Chayne and Curtice both sampled the prototype torque converter automatic and found it much more to their liking. It was mechanically straightforward and offered seamless if rather stately acceleration. Chayne subsequently assigned Buick’s own engineers to collaborate with Kelley’s team on the development of a production version of the torque converter transmission for Buick.
After much development and extensive testing, the new transmission, which Buick christened Dynaflow, was finally announced in January 1948. It went on sale in March as an option for the top-of-the-line Buick Roadmaster. While Dynaflow was mechanically simpler and somewhat lighter than Hydra-Matic, the Buick transmission was no cheaper — list price was $206 (more than $1,800 in 2010 dollars), some $20–$30 more than the contemporary Hydra-Matic.
Dynaflow retained the five-element, dual-impeller torque converter of the early prototypes, but the planetary transmission adopted what today is commonly known as a Ravigneaux gearset (after French inventor Pol Ravigneaux, who patented several variations of the layout in the thirties and forties). This comprised two sets of planetary gears sharing a common planet gear and a single planet carrier, which drove the output shaft. Hydraulic servos controlled a multi-disc clutch and two brake bands, which could be alternately engaged to provide high (direct drive), low, and reverse; the latter two shared the same 1.82:1 ratio. There was also a parking pawl to lock the driveshaft.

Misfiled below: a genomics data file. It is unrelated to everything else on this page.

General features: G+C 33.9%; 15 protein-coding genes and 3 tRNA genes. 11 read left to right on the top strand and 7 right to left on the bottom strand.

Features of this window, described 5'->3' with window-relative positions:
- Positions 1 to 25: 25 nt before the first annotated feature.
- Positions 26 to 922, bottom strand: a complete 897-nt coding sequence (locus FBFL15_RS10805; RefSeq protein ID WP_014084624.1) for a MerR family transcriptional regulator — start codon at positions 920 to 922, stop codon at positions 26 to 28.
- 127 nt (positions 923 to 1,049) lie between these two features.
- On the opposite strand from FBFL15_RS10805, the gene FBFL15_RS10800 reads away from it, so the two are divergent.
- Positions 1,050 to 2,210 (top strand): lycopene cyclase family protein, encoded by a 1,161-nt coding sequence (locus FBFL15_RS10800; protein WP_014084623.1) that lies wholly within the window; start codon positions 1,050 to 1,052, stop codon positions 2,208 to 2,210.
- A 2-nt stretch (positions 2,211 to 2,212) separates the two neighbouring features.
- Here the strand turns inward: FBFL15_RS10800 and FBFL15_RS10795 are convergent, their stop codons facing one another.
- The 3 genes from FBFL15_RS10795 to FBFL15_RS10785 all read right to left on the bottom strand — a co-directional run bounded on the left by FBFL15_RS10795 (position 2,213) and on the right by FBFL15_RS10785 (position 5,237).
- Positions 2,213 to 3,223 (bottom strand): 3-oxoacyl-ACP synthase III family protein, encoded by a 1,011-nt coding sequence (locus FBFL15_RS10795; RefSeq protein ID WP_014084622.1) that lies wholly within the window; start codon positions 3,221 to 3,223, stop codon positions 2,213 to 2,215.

The original Dynaflow is often described as a two-speed automatic, but selecting Drive engaged the planetary transmission’s direct drive clutch and the only automatic shifting the transmission provided was via the torque converter. The driver could manually select Low, which would disengage the direct drive clutch and engage the low band, but shifting back to direct drive required moving the selector back to Drive. This was by design; while it would not have been difficult to engineer the transmission to start in low and shift automatically to and from high, Kelley and his team wanted normal operation to be as ‘stepless’ as possible.